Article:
Facilities such as walls don’t stop illegal immigrants but slow them down and extend the reach of patrol agents, Barrow said.
Moreover, Barrow said, employers must be required not only to ask workers for identification, but also check with the federal government to determine whether it is valid. That can be done by e-mail or by telephone, he said.
Barrow is backing a bill that would require employers to do so, but he doesn’t expect a vote soon.
Lastly, he said, no federal benefits should go to illegal immigrants.
He dismissed a recent Krieble Foundation poll that found most Americans doubt that the border can be secured without a temporary worker program.
A general willingness to hire illegals – rather than a need for temporary immigrant labor – is driving the influx from across the border, Barrow said.
Local businessman and Barrow supporter Ed Feiler disagrees with the congressman’s position, but he said so with a hint of resignation.
“When John Barrow makes up his mind on something like this,” Feiler said, “he does it for reasons that are important to him. … He’s a big boy. He can decide for himself.”
November 21, 2007
I wrote this in 2004…golly, where was the ADL then?
President Bush: Man of the Year in a New America
By D.A. King
Dec 28, 2004
On the same day that I watched the President of the United States use more than 700 words to respond to a question on “immigration reform”, I opened my TIME magazine to see that he had been named “Person of the Year” by that publication for “sticking to his guns (literally and figuratively), for reshaping the rules of politics to fit his ten-gallon-hat style of leadership and for setting the global agenda whether the world likes it or not…”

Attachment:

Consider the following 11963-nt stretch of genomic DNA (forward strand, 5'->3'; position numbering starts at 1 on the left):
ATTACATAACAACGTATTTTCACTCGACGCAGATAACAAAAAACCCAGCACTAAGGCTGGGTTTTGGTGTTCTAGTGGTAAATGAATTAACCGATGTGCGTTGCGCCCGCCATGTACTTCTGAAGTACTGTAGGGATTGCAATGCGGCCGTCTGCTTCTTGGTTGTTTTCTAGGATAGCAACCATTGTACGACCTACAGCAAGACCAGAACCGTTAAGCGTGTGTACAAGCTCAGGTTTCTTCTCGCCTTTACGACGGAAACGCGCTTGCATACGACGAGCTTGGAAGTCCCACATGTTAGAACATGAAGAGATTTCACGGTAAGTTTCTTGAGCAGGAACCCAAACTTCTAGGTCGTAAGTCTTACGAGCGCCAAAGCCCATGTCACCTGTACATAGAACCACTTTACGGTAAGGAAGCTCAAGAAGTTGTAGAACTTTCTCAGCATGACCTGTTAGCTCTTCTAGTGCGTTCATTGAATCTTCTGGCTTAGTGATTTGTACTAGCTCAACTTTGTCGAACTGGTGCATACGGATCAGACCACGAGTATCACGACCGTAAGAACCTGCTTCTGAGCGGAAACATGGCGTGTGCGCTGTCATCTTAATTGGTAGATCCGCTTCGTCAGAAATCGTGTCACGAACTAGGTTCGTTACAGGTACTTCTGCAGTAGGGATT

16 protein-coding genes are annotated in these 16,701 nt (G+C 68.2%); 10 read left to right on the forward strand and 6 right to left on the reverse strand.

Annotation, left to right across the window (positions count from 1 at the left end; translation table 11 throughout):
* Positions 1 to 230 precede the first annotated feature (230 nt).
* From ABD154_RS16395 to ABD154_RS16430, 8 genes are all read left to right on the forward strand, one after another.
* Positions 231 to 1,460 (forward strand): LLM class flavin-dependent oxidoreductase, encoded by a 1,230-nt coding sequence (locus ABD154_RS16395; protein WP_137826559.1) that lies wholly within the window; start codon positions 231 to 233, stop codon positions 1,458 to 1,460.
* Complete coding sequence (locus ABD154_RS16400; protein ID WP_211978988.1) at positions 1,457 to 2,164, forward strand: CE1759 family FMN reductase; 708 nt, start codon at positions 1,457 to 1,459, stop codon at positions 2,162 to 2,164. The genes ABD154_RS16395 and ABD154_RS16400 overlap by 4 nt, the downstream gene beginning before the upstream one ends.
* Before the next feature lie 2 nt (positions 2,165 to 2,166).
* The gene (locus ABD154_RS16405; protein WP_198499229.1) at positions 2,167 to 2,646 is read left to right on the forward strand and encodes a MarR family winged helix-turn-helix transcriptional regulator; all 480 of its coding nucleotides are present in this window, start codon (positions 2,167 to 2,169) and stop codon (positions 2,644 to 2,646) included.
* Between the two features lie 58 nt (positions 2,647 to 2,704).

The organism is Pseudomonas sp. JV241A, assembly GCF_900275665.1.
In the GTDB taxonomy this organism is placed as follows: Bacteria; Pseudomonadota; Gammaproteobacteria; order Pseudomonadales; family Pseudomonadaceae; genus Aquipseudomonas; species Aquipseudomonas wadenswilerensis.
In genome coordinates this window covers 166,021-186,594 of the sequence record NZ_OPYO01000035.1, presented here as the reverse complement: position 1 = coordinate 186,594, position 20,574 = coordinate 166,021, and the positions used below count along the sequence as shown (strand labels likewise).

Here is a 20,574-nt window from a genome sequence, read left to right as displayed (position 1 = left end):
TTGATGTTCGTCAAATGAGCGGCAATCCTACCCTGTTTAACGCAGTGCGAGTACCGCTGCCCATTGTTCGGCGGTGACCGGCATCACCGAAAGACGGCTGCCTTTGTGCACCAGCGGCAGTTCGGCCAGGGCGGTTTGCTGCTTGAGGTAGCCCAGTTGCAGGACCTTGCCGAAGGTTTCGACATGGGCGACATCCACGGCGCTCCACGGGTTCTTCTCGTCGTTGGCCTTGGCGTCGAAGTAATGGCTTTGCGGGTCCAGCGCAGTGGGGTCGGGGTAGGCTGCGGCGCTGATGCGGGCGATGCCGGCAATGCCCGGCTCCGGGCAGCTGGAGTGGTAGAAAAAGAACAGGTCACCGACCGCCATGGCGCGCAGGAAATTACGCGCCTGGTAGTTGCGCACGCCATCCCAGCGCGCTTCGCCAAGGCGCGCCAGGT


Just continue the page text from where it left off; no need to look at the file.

Setting a Global agenda indeed.
In that 700-word answer, the leader of the American people used the phrase “jobs that Americans will not do” five separate times.
He went on to use the term “compassionate” four times and threw in the premise that if the “good-hearted”, mainly Mexican, colonists sent by El Presidente Fox who are pouring over our borders be allowed to pour over those borders legally, we would have an easier time of “taking the pressure off our border”. What?
Read the rest here..
Many – and eternal – gratitude to Mr. Jim Sesi of MichNews.com for his courage long before others could find it.
November 20, 2007
“Emigration to the U.S. has grown explosively since the 1970s, when 800,000 Mexican-born people lived there, only a small fraction of the 11 million — with or without green cards — living and working there today”
WHAT WE NEED IS ANOTHER AMNESTY AND TO ELIMINATE THE BORDERS…right?
colonize: Merriam WebsterOne entry found.
Main Entry: col·o·nize
Inflected Form(s): col·o·nized; col·o·niz·ing